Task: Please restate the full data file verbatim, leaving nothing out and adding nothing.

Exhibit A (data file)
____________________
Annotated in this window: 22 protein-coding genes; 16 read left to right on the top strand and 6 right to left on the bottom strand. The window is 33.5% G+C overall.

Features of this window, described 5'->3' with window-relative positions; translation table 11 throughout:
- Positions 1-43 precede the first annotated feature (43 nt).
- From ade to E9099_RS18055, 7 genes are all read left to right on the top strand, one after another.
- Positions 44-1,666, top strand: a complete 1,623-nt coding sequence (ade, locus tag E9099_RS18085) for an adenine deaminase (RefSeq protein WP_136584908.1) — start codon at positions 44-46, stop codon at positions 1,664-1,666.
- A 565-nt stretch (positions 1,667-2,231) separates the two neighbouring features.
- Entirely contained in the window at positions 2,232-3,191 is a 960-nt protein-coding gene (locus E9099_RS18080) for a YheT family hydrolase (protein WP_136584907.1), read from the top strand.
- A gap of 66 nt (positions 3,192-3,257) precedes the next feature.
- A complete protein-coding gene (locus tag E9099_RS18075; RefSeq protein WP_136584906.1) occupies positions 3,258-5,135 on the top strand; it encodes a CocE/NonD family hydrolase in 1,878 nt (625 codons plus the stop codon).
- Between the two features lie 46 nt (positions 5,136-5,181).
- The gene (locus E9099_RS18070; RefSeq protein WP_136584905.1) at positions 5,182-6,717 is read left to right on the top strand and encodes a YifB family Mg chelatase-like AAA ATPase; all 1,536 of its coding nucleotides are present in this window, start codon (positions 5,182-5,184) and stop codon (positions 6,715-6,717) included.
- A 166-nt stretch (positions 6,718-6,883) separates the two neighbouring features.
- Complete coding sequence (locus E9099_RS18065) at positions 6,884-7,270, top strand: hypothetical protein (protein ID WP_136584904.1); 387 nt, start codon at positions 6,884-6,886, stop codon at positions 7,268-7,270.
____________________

Annotated in this window: 22 protein-coding genes; 16 read left to right on the top strand and 6 right to left on the bottom strand. The window is 33.5% G+C overall.

Features of this window, described 5'->3' with window-relative positions; translation table 11 throughout:
- Positions 1-43 precede the first annotated feature (43 nt).
- From ade to E9099_RS18055, 7 genes are all read left to right on the top strand, one after another.
- Positions 44-1,666, top strand: a complete 1,623-nt coding sequence (ade, locus tag E9099_RS18085) for an adenine deaminase (RefSeq protein WP_136584908.1) — start codon at positions 44-46, stop codon at positions 1,664-1,666.
- A 565-nt stretch (positions 1,667-2,231) separates the two neighbouring features.
- Entirely contained in the window at positions 2,232-3,191 is a 960-nt protein-coding gene (locus E9099_RS18080) for a YheT family hydrolase (protein WP_136584907.1), read from the top strand.
- A gap of 66 nt (positions 3,192-3,257) precedes the next feature.
- A complete protein-coding gene (locus tag E9099_RS18075; RefSeq protein WP_136584906.1) occupies positions 3,258-5,135 on the top strand; it encodes a CocE/NonD family hydrolase in 1,878 nt (625 codons plus the stop codon).
- Between the two features lie 46 nt (positions 5,136-5,181).
- The gene (locus E9099_RS18070; RefSeq protein WP_136584905.1) at positions 5,182-6,717 is read left to right on the top strand and encodes a YifB family Mg chelatase-like AAA ATPase; all 1,536 of its coding nucleotides are present in this window, start codon (positions 5,182-5,184) and stop codon (positions 6,715-6,717) included.
- A 166-nt stretch (positions 6,718-6,883) separates the two neighbouring features.
- Complete coding sequence (locus E9099_RS18065) at positions 6,884-7,270, top strand: hypothetical protein (protein ID WP_136584904.1); 387 nt, start codon at positions 6,884-6,886, stop codon at positions 7,268-7,270.